Friday, June 14, 2013

What a difference (nearly) 3 decades make -- DuPage now wants baseball

It would be ironic if DuPage County officials were to offer up something resembling a site for a new Chicago Cubs stadium at Lake Street and Swift Road in west suburban Addison.

Soon to be abandoned for DuPage?
For that was the site just south of the Medinah Country Club that some 30 years ago was the preferred site for a new stadium that was desired by the Chicago White Sox.

DUPAGE OFFICIALS BACK then shot down the idea, fearing the kinds of crowds that would start coming to their community to see professional baseball. It also didn’t help the White Sox’ desires back then to escape their “Sout’ Side” image that political officials who ultimately foot the bill for the now-called U.S. Cellular Field that they think the Sox belong at 35th and Shields – and nowhere else.

A suburban stadium in DuPage County went nowhere then. But I wonder if enough has changed that it could go forth now.

Earlier this week, DuPage County Board Chairman Dan Cronin said he’s willing to offer up a site where the Cubs could build a new stadium to replace the 99-year-old (and aging) Wrigley Field.

In fact, he told the Chicago Tribune he has two sites in mind where a stadium could be built. He didn’t specify where they were located (so I don’t know that Lake and Swift is even in the running), but he did say they were both at least 40 acres in size and were located near commuter train lines.

WHICH WOULD MAKE it fairly easy for people who are city-based and don’t rely on automobiles to get everywhere to think about going to the occasional game. Although it also would change the culture around the ballpark if people who make distant trips for a ballgame to can actually drive their automobiles right up to the stadium – instead of parking at a distant lot, THEN having to catch an “el” train to get to the stadium proper.

The whole idea of a suburban move for the Chicago Cubs is intriguing because it’s not just DuPage County that wants them. Officials in Rosemont (out near O’Hare International Airport) have also said they’d be willing to make available a large plot of land for a baseball stadium.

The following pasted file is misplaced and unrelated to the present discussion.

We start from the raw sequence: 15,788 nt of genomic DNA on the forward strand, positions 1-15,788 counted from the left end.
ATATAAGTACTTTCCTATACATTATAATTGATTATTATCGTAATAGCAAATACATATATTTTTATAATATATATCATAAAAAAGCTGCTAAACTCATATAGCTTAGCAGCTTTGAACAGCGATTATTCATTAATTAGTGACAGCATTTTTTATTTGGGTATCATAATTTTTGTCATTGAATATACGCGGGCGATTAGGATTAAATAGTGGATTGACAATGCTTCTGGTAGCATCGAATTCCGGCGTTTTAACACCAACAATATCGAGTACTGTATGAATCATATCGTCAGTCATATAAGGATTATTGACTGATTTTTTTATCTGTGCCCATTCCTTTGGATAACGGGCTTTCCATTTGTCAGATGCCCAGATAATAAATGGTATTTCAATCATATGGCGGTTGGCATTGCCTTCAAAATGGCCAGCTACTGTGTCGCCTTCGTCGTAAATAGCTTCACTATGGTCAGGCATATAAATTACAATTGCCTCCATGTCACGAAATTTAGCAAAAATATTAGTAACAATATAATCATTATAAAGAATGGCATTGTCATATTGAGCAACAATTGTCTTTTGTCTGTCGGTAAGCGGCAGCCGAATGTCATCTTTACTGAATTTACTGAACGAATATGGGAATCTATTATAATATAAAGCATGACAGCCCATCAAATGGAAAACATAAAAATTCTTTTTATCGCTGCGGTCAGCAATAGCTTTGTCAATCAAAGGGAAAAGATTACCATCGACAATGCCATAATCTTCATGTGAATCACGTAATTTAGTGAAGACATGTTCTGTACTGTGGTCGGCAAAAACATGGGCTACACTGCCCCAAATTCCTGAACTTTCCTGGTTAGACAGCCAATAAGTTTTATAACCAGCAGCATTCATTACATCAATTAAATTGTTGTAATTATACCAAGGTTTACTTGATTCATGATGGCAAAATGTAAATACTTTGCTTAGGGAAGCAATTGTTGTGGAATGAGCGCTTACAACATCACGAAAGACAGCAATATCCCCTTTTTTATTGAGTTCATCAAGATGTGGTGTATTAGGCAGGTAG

At that site, it literally would be possible for people to use the CTA Blue Line (to O’Hare) to get to Rosemont. So it wouldn’t be as dramatic a break as the farther west suburbs of DuPage.

Kept a sense of history
But I can’t help but think this is more about Cronin and Rosemont Mayor Bradley Stephens (son of long-time municipal head Don) trying to get themselves some public attention.

PERHAPS THEY’RE HOPING that after the Cubs bypass their proposals, some other entity will hear of their offer and perhaps take them up on it. At the very least, it gives them some free advertising.

Yet I can’t help but remember the outcome for the White Sox back in the mid-1980s. They WANTED to go to DuPage and become the preferred ballclub of a growing suburban Chicago.

It didn’t happen.

It really is the mindset of our political people that the White Sox belong on 35th Street, while the Cubs are anchored to Clark and Addison streets.

IN THE END, I do expect city officials to concoct some sort of measure that allows for a massive renovation of the nearly-century-old Wrigley Field grandstand that adds in all the money-making amenities that allow the Cubs to gouge top dollar from their spectators.

Besides, take it from White Sox fans who turn out at 35th Street and like the physical connection to the fact that the team has played all its home ballgames since their creation in 1900 at sites within walking distance of the current stadium.

Take the number of fans who insist on stepping on the “home plate” marker of the old Comiskey Park before going into the new stadium to see a game.

What could any suburban stadium for the Cubs offer that could match that historic tie? No matter how nice and convenient its parking lots may be!


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